California and LA County lift indoor mask requirements, NELA businesses pivot

116
society of the spectacle
The outside of Society of the Spectacle in Eagle Rock, CA. March 3, 2022. Alex Lin/The Occidental.

Following an announcement from the California Department of Public Health (CDPH) Feb. 28, LA County has eased the masking guidance for vaccinated and unvaccinated individuals. Since March 4, wearing masks indoors has been strongly recommended, though no longer required. Since March 11, masks have been optional at schools and childcare locations; select high-risk environments such as public transportation will still require masking at all times. Two years since the start of the pandemic, given this updated guidance, NELA businesses have been faced with the decision of whether to continue require indoor masking for its employees and customers.

According to Mark Ghaly, secretary of the California Health and Human Services Agency (CHHS), the relaxed mask guidance is possible because COVID-19 cases and hospitalizations have dropped significantly in California.

“Cases are down significantly, by 66 percent,” Ghaly said at a Feb. 28 press conference. “Hospitalizations, we’re almost just about half of where we were two weeks ago.”

Richard Loew, president of the Eagle Rock Neighborhood Council (ERNC), said as of March 3, the ERNC had not yet discussed this updated guidance in meetings nor is it yet taking a stance on indoor masking.

“If March ends up being a month in which we’re still seeing elevated cases of people dying, then maybe it is an issue that the ERNC should discuss and maybe push Garcetti and other city leaders to do more than what the county had requested,” Loew said.

Alejandra Ramos, retail associate at Do it Best Hardware on York Boulevard, said all staff at the store have been vaccinated and the store will make it optional for staff or patrons to wear masks going forward.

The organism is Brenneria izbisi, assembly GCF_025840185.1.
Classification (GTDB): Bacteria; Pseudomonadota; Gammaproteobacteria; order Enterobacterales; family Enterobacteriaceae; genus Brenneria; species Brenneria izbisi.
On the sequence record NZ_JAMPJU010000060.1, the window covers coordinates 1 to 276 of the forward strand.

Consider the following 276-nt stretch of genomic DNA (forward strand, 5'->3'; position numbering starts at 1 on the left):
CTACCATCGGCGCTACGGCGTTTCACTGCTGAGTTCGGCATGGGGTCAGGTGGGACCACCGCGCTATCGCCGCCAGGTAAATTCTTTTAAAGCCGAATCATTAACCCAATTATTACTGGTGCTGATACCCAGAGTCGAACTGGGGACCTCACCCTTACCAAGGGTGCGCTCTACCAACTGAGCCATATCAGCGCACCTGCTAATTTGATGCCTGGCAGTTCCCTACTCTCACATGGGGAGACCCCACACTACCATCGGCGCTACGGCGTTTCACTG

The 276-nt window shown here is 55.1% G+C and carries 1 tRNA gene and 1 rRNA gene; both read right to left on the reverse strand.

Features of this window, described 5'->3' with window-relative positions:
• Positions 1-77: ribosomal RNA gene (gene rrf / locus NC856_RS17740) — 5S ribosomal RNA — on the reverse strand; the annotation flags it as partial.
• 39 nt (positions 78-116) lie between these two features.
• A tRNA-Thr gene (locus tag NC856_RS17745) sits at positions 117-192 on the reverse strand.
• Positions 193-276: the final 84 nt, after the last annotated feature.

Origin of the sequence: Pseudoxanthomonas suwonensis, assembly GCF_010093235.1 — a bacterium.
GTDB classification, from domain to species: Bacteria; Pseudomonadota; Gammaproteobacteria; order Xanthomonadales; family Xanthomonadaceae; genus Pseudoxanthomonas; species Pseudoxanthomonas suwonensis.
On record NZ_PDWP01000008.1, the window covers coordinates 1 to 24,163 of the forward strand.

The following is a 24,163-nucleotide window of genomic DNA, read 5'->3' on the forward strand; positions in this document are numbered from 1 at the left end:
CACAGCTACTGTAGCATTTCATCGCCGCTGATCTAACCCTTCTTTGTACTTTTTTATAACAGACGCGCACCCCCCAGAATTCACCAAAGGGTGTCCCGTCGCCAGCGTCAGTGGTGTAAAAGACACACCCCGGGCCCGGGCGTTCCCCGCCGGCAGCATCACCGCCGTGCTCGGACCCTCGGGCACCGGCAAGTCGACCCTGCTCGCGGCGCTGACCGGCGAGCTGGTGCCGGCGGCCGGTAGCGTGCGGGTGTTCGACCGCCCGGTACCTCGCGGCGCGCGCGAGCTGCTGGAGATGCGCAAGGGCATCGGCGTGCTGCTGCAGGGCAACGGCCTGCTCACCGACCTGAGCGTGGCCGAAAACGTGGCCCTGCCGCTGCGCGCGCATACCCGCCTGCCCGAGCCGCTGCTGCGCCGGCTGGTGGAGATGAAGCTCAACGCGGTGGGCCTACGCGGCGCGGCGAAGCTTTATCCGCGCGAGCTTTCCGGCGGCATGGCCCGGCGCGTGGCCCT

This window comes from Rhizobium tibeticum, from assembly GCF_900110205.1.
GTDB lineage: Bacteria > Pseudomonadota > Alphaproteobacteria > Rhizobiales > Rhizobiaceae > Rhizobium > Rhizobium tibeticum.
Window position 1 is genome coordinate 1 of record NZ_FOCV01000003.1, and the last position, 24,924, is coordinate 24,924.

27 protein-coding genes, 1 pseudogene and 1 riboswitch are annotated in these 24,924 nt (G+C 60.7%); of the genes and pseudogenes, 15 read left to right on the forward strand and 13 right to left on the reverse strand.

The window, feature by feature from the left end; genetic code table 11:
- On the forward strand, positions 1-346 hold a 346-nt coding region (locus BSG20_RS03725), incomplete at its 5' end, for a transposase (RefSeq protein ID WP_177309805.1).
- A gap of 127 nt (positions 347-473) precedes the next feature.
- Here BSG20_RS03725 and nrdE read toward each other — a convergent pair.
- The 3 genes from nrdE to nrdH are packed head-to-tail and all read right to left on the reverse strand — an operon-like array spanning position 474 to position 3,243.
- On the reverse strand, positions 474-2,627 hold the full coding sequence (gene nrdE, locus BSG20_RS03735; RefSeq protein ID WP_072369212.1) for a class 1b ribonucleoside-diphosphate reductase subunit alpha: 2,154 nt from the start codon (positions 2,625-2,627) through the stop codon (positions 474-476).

“It’s whatever works for everybody, as long as we’re peaceful about it,” Ramos said.

Amy O’Connell, owner of Society of the Spectacle, an eyewear shop on York, said the staff will continue to wear masks, but customers can choose if they want to mask up.

“For me and our business, we will still wear a mask just due to the fact of how close we get to each other, [helping people] trying on glasses,” O’Connell said.

Vivian Ku, owner of Joy on York and Pine & Crane restaurants, said via email her businesses are phasing to more relaxed COVID-related policies because positive test rates are now below one percent in LA county.

“We are no longer requiring guests to wear masks in the building, but are still requiring proof of vaccination to dine-on-site,” Ku said via email. “We will probably remove the proof of vaccination requirement next and then finally remove masks ourselves.”

Still, some stores are choosing to stay masked. Adriana Yugovich, co-owner of Pop-Hop Books & Print on York, said via email both staff and customers would need to be masked, and that participants at events in Pop-Hop would need to show proof of vaccination.

“We are a space that centers community, so we are prioritizing our immunocompromised friends and neighbors,” Yugovich said via email.

Patricia Rigney, an Eagle Rock resident, said she believes the indoor mask mandate should continue for the health of individuals who cannot yet get vaccinated, such as very young children.

“We don’t know who’s not vaccinated,” Rigney said. “We know how well masks work. Is it really that hard to wear a mask? No. It’s for the greater good of society, for the ones that can’t get vaccinated.”

Loew said people may be reluctant to put masks back on following this easing guidance if COVID-19 cases rise in the future.

“I think that going back and forth is much more of a problem than just saying ‘we’ll wear masks all the way out of [the pandemic],'” Loew said. “I think we’re a little premature [in lifting the mask mandate] personally, but we’ll see what happens.”

Nicole Vick, a public health professor at Occidental, said she believes the eased mask guidance is a reasonable step in getting back some semblance of normalcy.

“As a regular person, I’m probably going to be a lot more cautious than everyone else in regards to masks– I’ll probably wear it for a little longer,” Vick said. “But as a public health professional, I know for a fact that [policy-makers] have taken extra precautions, they’re looking at the data, the cases and are making informed decisions on the next step.”